GAD, or Generalised Anxiety Disorder, is a term used to describe an umbrella of conditions centred around the feeling of being anxious. A person may have GAD or they may have a specific anxiety disorder with its own severity. Examples include health anxiety, gym anxiety and workplace anxiety. Sleep anxiety, just like other forms of anxiety disorder, comes with its own set of symptoms.

Most health professionals say a person needs at least seven or eight hours of sleep a night.

This form of anxiety, as with other forms of the condition, can be difficult to define as it varies from person to person.

In common with other mental health conditions the symptoms of sleep anxiety aren’t just psychological, they can be physical too.

Physical symptoms include:
• Fast heart rate
• Heart palpitations
• Shortness of breath
• Rapid breathing
• Chest pain
• Dizziness
• Sweating
• Nausea
• Shaking.

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The symptoms can occur either before or during the period a person intends to go to sleep.

Overall, the impact of sleep anxiety can be dramatic as it affects how much sleep someone gets.

Sleep is a key part of the body’s function and lack of it can compound some of the issues caused by anxiety such as edginess and nervousness.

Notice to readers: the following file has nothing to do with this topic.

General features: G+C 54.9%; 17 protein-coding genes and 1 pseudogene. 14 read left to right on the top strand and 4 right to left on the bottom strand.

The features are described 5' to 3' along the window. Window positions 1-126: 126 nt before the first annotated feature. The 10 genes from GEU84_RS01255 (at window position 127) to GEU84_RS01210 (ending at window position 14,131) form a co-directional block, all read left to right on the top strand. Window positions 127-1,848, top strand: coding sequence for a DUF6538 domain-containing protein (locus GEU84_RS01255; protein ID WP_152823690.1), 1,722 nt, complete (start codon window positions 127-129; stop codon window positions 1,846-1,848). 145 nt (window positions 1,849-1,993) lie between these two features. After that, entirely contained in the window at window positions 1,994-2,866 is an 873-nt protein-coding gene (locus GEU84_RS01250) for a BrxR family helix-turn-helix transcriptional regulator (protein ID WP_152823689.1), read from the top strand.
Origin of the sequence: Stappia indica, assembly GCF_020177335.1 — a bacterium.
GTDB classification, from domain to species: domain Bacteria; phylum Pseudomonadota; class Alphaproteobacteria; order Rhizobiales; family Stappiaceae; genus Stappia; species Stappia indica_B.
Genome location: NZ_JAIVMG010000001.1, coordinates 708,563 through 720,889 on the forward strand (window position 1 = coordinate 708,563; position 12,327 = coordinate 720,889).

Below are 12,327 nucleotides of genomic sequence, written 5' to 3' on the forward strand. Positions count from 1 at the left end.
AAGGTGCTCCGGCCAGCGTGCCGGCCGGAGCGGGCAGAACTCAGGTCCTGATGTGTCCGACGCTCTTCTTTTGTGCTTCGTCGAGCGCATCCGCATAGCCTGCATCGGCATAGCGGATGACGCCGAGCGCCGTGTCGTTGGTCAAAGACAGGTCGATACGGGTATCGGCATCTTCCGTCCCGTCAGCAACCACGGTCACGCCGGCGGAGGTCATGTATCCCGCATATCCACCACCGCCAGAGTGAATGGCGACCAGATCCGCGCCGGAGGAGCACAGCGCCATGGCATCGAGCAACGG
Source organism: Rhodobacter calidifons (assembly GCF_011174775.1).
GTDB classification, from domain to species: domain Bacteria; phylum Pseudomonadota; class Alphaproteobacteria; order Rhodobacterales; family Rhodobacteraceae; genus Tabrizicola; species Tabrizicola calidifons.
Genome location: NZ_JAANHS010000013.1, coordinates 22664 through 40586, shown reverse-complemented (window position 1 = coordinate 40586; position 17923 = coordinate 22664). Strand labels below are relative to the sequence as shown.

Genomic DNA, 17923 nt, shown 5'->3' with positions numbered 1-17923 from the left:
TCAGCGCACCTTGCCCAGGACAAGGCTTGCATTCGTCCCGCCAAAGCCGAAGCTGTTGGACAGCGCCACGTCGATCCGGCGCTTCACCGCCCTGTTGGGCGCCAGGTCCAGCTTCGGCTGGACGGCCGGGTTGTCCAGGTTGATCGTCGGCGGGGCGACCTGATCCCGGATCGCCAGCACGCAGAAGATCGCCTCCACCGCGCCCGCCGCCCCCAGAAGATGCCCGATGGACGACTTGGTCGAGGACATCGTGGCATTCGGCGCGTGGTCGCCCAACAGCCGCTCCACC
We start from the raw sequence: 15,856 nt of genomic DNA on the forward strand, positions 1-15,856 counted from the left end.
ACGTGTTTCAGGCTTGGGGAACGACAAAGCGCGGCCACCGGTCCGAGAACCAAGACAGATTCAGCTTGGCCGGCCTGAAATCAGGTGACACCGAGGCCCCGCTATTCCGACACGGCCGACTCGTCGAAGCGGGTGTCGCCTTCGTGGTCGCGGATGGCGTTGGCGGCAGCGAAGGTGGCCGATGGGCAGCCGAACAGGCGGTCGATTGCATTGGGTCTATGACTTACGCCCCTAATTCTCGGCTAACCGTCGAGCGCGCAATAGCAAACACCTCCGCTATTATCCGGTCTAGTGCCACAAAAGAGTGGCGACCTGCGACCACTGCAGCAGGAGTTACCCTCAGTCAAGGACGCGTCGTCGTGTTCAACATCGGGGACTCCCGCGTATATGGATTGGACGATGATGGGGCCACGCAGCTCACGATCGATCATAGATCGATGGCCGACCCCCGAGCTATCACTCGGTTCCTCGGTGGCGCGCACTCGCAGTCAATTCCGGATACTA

As terrifying as sleep anxiety may be, just like health anxiety there are ways to manage it and keep it under control.


Not only can exercise help with improving sleep and relieving insomnia, so too can changing other lifestyle habits.

Reducing caffeine and alcohol consumption, as well as quitting smoking, traditionally help the body to rest and fall asleep.

However, while these factors are influential, the most influential decision someone can take in anxiety is to talk about it.

In a world full of worry and tragedy it can be very easy to forget that which matters most, those of the self; as a result, it is important to remember the healthiest thing a person can do is talk and be open when all is not as it seems with their mental health.

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